Following the recent tragic on-set accident involving Alec Baldwin, LILA Gazette takes a look back on some of the worst movie accidents in Hollywood history.
By Jasper Harvey/11th grade
Considering the amount of gun violence and tragedies that appear on screen in Hollywood films, there are bound to be a few accidents of it spilling over onto the set. However, what is astonishing is the carelessness and lack of regulations which causes these freak accidents to take place, when they could be easily avoidable. Some of the most famous disasters in filmmaking history which we will be looking back on today were the direct result of crew negligence and a lack of proper regulations in place to ensure the safety of all crew members. In Alec Baldwin and Halyna Hutchins’ case, is it unacceptable that a job as important as making sure a prop gun does not contain real bullets could be neglected by the crew.
On October 21st, 2021, Alec Baldwin accidentally shot and killed cinematographer Halyna Hutchins (pictured on the right) on the set of his upcoming film “Rust”. Baldwin believed that he had been handed a gun loaded with blanks, a belief he felt had been confirmed by the assistant director yelling “Cold gun!” (cold gun being a term used in the industry meaning the gun is unloaded or harmless). The film’s director Joel Souza was also injured and hospitalized in the incident. Currently under police investigation because of the incident, Baldwin has made it clear that he is working with them on the matter and has been in contact with Hutchins’ family, whom he said was one of his close friends.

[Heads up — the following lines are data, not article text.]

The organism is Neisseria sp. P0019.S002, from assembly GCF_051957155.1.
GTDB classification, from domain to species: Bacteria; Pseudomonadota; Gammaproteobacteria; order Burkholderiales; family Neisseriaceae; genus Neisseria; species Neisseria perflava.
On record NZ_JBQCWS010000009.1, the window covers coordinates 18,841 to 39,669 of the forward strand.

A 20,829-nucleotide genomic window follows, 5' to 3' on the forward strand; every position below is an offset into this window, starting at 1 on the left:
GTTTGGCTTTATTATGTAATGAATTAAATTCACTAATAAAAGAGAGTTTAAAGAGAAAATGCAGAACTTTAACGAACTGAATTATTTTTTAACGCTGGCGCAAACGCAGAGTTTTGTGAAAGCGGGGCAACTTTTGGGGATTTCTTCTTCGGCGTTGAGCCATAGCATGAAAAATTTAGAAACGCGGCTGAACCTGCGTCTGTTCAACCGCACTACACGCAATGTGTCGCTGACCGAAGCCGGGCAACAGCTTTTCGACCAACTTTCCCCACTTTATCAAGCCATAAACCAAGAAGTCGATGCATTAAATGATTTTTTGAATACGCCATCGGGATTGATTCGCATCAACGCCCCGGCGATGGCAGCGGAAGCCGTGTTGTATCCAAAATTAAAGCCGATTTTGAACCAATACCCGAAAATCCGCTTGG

Arguably the most famous film set accident that comes to mind is the untimely death of Brandon Lee. Brandon was the son of Hollywood legend, celebrated stunt actor and martial artist Bruce Lee. He died in a similar manner to Halyna Hutchins, via a prop gun mishap on the set of “The Crow” in 1993. Brandon died in an untimely fashion at 28 just like his father, who himself passed away at 32 of a brain embolism. With only 8 days left of filming, Brandon was killed by a .44 bullet that had become jammed in the prop gun when filming his character Eric Draven’s climactic death scene. The man who fired the gun, Michael Massee, was under the impression that it solely contained blanks, just like Baldwin.
Increase in concern
In the years following Brandon’s untimely death, there was an increase in concern for safety on set, according to weapons expert Bill Davis. “I had a lot of work for five or six years after Brandon’s death, and then these directors lulled themselves into a false sense of security”, said Davis to the Washington Post. Brandon’s death essentially resulted in a momentary increase in gun safety awareness on set, but this awareness shortly died out when the shock of his death began to fade. Eventually, Hollywood forgot about the importance of gun safety and no permanent changes were made to the way guns are used on set.